London's Pulse: Medical Officer of Health reports 1848-1972

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Greenwich 1948

[Report of the Medical Officer of Health for Greenwich Borough]

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consider as to whether such houses can be repaired at a reasonable
cost having regard to the value of the premises, or whether Closing
and Demolition Orders should be made.
Disinfestation Scheme—Anti-Fly And Anti-Mosquito
Measures.—The Anti-Fly and Mosquito Scheme commenced on
1st April and continued throughout the summer until the end of
September. By arrangement with the Borough Engineer a quantity
of "Gammexane" powder was carried in each Refuse Collecting
Van. The dustmen were instructed to sprinkle the powder in the
dustbins after emptying and sprinkler top tins were supplied for the
purpose. In addition, the vans were sprayed with D.D.T. in
kerosene, this work being carried out at the Council's Depots.
The scheme generally proved very successful.
Pig-bins were lightly dusted with "Gammexane" and the
bins were collected and returned to the Council's Depot for thorough
cleansing with boiling water once every six weeks.
The dust-shutes in the numerous blocks of flats in the Borough
have all received fortnightly treatments of D.D.T., this work being
carried out as soon as practicable after dust collection. This was
most effective, only two complaints of fly maggots being received
during the season.
In addition, our men were at all times searching for new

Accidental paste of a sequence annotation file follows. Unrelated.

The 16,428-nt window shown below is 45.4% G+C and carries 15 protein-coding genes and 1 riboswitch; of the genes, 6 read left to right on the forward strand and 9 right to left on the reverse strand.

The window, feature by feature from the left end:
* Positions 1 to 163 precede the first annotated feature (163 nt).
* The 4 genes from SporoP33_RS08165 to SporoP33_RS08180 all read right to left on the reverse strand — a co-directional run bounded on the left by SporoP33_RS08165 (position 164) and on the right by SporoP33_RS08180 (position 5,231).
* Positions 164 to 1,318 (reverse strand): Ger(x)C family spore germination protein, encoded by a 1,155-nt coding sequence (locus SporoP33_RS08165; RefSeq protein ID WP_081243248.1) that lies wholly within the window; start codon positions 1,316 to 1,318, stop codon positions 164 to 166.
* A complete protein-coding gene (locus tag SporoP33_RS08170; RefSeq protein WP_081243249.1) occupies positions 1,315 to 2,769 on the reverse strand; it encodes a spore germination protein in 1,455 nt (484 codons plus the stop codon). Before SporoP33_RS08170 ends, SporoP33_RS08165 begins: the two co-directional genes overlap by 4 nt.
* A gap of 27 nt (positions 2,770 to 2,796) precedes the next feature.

sources of fly breeding, and with commendable attention to detail
during their travels have treated collections of dog droppings,
horse droppings and food scraps thrown on the streets and open
sites, preventing small infestations occurring.
The nuisance arising from the collecting of barges loaded with
house-refuse, off the foreshore at Blackwall Point, was very slight,
possibly due to initial treatment being given by those Authorities
using this method of disposal.
Food shops, cafes and fish shops were particularly difficult to
deal with and great care had to be taken when using either D.D.T.
or "Gammexane". These premises were generally treated
externally with good results.
Mosquito and fly breeding in static water tanks, etc., was
effectively controlled by spraying with D.D.T., or dusting with
"Gammexane" Sawdust bombs "soaked with "Malariol"
have been found useful in cases not readily accessible for routine
treatment. Many difficulties and objectionable conditions were
met and overcome with commendable ingenuity.
During August and again in September requests for advice
concerning insects were received from Building Contractors erecting

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